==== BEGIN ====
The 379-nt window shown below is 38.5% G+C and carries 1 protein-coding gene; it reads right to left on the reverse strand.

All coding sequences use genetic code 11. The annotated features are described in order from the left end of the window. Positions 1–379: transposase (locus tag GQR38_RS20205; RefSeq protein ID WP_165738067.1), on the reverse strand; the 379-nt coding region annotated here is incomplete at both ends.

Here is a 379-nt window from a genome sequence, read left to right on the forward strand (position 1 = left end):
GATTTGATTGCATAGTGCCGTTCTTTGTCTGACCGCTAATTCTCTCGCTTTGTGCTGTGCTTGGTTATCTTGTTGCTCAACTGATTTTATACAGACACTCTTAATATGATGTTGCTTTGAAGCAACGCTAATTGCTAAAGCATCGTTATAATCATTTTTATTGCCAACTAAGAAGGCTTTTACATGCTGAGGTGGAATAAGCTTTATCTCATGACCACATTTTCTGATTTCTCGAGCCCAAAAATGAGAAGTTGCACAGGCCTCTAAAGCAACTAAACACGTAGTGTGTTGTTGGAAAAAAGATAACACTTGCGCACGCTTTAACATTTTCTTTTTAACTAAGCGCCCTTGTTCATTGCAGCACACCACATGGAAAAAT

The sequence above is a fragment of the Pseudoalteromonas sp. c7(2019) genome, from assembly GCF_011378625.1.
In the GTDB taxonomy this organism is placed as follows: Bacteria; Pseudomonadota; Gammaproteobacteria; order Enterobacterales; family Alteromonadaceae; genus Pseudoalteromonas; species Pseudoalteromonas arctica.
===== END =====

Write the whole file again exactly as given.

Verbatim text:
The 379-nt window shown below is 38.5% G+C and carries 1 protein-coding gene; it reads right to left on the reverse strand.

All coding sequences use genetic code 11. The annotated features are described in order from the left end of the window. Positions 1–379: transposase (locus tag GQR38_RS20205; RefSeq protein ID WP_165738067.1), on the reverse strand; the 379-nt coding region annotated here is incomplete at both ends.

Here is a 379-nt window from a genome sequence, read left to right on the forward strand (position 1 = left end):
GATTTGATTGCATAGTGCCGTTCTTTGTCTGACCGCTAATTCTCTCGCTTTGTGCTGTGCTTGGTTATCTTGTTGCTCAACTGATTTTATACAGACACTCTTAATATGATGTTGCTTTGAAGCAACGCTAATTGCTAAAGCATCGTTATAATCATTTTTATTGCCAACTAAGAAGGCTTTTACATGCTGAGGTGGAATAAGCTTTATCTCATGACCACATTTTCTGATTTCTCGAGCCCAAAAATGAGAAGTTGCACAGGCCTCTAAAGCAACTAAACACGTAGTGTGTTGTTGGAAAAAAGATAACACTTGCGCACGCTTTAACATTTTCTTTTTAACTAAGCGCCCTTGTTCATTGCAGCACACCACATGGAAAAAT

The sequence above is a fragment of the Pseudoalteromonas sp. c7(2019) genome, from assembly GCF_011378625.1.
In the GTDB taxonomy this organism is placed as follows: Bacteria; Pseudomonadota; Gammaproteobacteria; order Enterobacterales; family Alteromonadaceae; genus Pseudoalteromonas; species Pseudoalteromonas arctica.